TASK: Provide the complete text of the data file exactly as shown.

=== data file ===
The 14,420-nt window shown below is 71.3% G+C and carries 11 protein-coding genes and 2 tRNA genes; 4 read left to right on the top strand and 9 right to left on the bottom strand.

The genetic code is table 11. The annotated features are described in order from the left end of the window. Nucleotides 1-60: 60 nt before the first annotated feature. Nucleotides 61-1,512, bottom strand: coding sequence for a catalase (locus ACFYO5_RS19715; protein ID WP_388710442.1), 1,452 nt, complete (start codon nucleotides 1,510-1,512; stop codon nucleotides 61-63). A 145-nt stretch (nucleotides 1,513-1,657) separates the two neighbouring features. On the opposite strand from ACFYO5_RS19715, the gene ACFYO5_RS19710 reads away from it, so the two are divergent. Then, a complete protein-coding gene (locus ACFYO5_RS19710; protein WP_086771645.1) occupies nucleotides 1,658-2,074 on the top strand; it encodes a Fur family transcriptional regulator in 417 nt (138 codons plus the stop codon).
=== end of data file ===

The 14,420-nt window shown below is 71.3% G+C and carries 11 protein-coding genes and 2 tRNA genes; 4 read left to right on the top strand and 9 right to left on the bottom strand.

The genetic code is table 11. The annotated features are described in order from the left end of the window. Nucleotides 1-60: 60 nt before the first annotated feature. Nucleotides 61-1,512, bottom strand: coding sequence for a catalase (locus ACFYO5_RS19715; protein ID WP_388710442.1), 1,452 nt, complete (start codon nucleotides 1,510-1,512; stop codon nucleotides 61-63). A 145-nt stretch (nucleotides 1,513-1,657) separates the two neighbouring features. On the opposite strand from ACFYO5_RS19715, the gene ACFYO5_RS19710 reads away from it, so the two are divergent. Then, a complete protein-coding gene (locus ACFYO5_RS19710; protein WP_086771645.1) occupies nucleotides 1,658-2,074 on the top strand; it encodes a Fur family transcriptional regulator in 417 nt (138 codons plus the stop codon).